The project in Sierra Leone is Aurora Foundation’s biggest project to date, and has already trained over a hundred teachers. Nine schools are currently being constructed in the Kono district, with proper water and drainage systems, furniture and teaching utilities.

Kraumur, Aurora’s music fund will receive ISK 20 million to support aspiring musicians in their art and the marketing thereof. Kraumur was founded last year,  at the behest of the Aurora Foundation, with a promise of ISK 50 million to be divided in three payments from 2008-2010. The Aurora fund decided to add another 5 million to the expected 15 million contribution this year, since Kraumur has proven itself to be sorely needed, and its presence of enormous value.
Kraumur’s operations are extensive and flourishing, and the fund has contributed widely. It has supported concerts and tours both in Iceland and abroad, assisted in marketing and created a new award, the Kraumur Award, among other things. Further information can be found on Kraumur’s lively webpage:  http://www.kraumur.is

 


Aurora Charity Fund allocates ISK 210 million to four projects in Iceland and Africa

The Board of Aurora Charity Fund announced today its decision to allocate a total of ISK 210 million to the fund’s first projects. The couple Ingibjörg Kristjánsdóttir, landscape architect, and Ólafur Ólafsson, Chairman of Samskip and Alfesca, established the foundation one year ago on Ólafur’s 50th birthday, 23 January 2007, with an initial donation of ISK one billion. It was later given the name Aurora Charity Fund, a charter and operational procedures were approved and a Board of Directors appointed.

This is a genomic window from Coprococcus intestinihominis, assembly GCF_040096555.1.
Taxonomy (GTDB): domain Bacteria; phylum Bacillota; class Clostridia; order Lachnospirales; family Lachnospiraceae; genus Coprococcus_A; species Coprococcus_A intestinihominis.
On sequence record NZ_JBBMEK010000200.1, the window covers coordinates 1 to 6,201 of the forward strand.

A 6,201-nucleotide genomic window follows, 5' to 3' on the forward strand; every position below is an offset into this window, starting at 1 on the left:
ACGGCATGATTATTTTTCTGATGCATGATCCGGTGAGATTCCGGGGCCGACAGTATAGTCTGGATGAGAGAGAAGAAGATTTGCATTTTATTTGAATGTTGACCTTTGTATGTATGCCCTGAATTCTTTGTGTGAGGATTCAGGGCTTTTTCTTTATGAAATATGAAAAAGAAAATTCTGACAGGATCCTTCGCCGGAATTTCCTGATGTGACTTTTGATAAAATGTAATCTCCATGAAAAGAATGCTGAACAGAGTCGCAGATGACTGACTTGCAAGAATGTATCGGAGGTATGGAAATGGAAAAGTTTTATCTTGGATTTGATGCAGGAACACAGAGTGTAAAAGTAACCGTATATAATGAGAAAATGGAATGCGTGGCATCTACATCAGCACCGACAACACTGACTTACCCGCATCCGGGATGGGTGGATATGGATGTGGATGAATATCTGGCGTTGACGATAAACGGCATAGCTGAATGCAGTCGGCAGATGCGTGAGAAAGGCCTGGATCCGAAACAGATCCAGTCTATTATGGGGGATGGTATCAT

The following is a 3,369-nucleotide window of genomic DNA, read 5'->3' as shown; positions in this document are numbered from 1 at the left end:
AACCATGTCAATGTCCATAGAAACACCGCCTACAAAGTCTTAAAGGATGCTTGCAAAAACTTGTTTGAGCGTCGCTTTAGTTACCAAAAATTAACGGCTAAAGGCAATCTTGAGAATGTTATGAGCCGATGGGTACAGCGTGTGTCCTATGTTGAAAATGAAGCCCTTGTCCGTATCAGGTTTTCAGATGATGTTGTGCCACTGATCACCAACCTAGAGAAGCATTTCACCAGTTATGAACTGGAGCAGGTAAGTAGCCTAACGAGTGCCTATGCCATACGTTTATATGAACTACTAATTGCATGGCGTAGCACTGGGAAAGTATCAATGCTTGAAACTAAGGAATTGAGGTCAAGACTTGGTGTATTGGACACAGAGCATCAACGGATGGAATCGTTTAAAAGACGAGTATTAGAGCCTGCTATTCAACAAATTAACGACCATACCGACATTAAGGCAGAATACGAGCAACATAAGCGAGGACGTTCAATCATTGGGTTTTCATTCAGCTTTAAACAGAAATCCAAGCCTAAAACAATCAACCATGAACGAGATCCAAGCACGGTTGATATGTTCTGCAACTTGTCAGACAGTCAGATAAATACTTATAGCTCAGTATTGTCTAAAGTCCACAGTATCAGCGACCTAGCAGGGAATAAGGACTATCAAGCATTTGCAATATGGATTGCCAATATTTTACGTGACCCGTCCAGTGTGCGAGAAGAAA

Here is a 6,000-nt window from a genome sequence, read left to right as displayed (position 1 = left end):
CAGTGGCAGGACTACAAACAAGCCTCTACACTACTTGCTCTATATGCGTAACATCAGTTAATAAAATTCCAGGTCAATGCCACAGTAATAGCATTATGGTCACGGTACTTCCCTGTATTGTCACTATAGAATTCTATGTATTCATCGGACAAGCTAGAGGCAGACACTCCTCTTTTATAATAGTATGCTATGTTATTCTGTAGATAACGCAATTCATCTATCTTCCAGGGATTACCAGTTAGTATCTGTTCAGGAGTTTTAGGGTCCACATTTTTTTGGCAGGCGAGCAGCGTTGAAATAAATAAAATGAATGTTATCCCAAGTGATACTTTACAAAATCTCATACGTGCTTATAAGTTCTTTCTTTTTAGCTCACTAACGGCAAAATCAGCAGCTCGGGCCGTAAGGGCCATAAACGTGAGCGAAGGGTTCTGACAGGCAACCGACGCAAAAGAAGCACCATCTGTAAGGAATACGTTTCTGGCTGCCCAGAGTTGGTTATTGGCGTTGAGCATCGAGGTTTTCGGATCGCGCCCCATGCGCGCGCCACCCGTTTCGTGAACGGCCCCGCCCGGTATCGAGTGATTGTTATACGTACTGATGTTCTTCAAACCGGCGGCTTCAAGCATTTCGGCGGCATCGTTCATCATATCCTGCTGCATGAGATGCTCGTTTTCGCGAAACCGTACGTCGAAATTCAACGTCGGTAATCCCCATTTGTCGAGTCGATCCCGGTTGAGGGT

Income from the foundation, which will derive from dividends and interest, will on the one hand be earmarked for various projects in developing countries, and on the other to enhance life in Iceland by supporting projects in areas of culture, education and the arts in accordance with the fund’s charter.

The Board of the fund now announces its first grants, a total of ISK 100 million earmarked for four projects this year. Two of the projects are for three years, so the Board is actually allocating a total of ISK 210 million:

  • Sigurgeir’s Stuffed Bird Collection in Mývatnssveit district, receives ISK 20 million to fully complete exhibition facilities with all necessary equipment in the museums new building at Ytri-Neslönd in Mývatnssveit district.
  • Mangochi District Hospital in Malawi, Africa, receives ISK 20 million to build a children’s wing and strengthen the infrastructure of the children’s ward.

Two projects received grants for three years:

  • A UNICEF educational project in Sierra Leone, receives a total of ISK 120 million over three years to develop a child-friendly educational system, including the building of schools, in particular with the needs of girls in mind, i.e. ISK 40 million this year, ISK 40 million in 2009 and ISK 40 million in 2010.
  • New fund to strengthen young musicians, Kraumur Music Fund, receives a total of ISK 50 million to support young musicians in performing and presenting their works: ISK 20 million this year and a total of ISK 30 million in 2009 and 2010. The Kraumur Music Fund was established on the initiative of Aurora Charity Fund.